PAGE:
by Charles von Hamm

The history of a Newport mansion.

657 Bellevue Avenue, Newport
(401) 846-0669

Update by Editor: Belcourt Castle was purchased in November 2012 by Carolyn Rafaelian, founder of Alex and Ani, for $3.6 million. Rafaelian stated at the time that she intended to restore the property, renamed Belcourt of Newport, and use it as an entertainment venue. As of June 2013, posts on Belcourt of Newport's Facebook page indicated that restoration was proceeding apace.

Newport is a city known for many things: its colonial architecture, its seafood cuisine, the Newport Jazz Festival, America's Cup, and the Tall Ships regatta. But Newport stands out also for its collection of "cottages," relics of a previous era of lavish parties and conspicuous consumption. Among these fabled mansions is Belcourt Castle, both famous and infamous for its past and present history. It's been called such things as the "pinnacle of the age of enlightenment" and "the Metropolitan Museum of Newport." Here is one attempt to condense the history of the beautiful and enigmatic Belcourt Castle.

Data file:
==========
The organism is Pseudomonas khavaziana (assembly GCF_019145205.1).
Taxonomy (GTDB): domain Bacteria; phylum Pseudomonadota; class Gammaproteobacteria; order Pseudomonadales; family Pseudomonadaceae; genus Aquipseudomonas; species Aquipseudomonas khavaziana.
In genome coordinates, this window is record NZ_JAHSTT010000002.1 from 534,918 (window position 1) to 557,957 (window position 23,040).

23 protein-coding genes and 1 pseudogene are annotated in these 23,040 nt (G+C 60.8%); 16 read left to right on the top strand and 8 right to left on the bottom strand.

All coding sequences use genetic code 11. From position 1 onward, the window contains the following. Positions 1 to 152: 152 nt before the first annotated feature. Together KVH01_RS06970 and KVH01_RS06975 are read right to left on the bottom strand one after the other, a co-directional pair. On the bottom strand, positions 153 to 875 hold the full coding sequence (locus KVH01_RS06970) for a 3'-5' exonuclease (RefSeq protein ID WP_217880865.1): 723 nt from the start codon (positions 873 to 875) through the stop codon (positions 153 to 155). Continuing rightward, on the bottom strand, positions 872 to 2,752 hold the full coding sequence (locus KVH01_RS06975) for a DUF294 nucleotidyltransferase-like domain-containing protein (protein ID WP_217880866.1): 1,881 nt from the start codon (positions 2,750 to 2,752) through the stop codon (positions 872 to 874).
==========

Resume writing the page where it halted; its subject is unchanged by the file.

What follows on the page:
The Belmonts

Oliver Hazard Perry Belmont was born on November 12, 1858, in New York City to August and Caroline Belmont. Oliver's father, a banker of Prussian ancestry, was one of the richest men in the world. In 1882, young Oliver married Sara Swan Whiting in Newport, but he divorced her the very same year, never to see his daughter, Natica, who died in her 20s. When the elder Belmont died in 1890, his son received a share of his estate equivalent to billions of dollars today.

A palace built for a bachelor

OHP, as Oliver was frequently referred to, was a bachelor at the time of his father's death and decided to make good use of his newly inherited fortune. He set his heart on building a summer home in Newport, backing onto the fashionable Bellevue Avenue. Belmont chose his architect very carefully; it was none other than the extremely talented and respected Richard Morris Hunt, who had designed the base of the Statue of Liberty, many of the best Newport and New York mansions, and Biltmore, George W. Vanderbilt's country château in Asheville, North Carolina. The design underwent many revisions until Belmont was satisfied with the final draft, a sixty-room, French Renaissance-style castle from the Louis XIII era surrounding a Norman-timbered courtyard, all topped with elegant mansard roofs.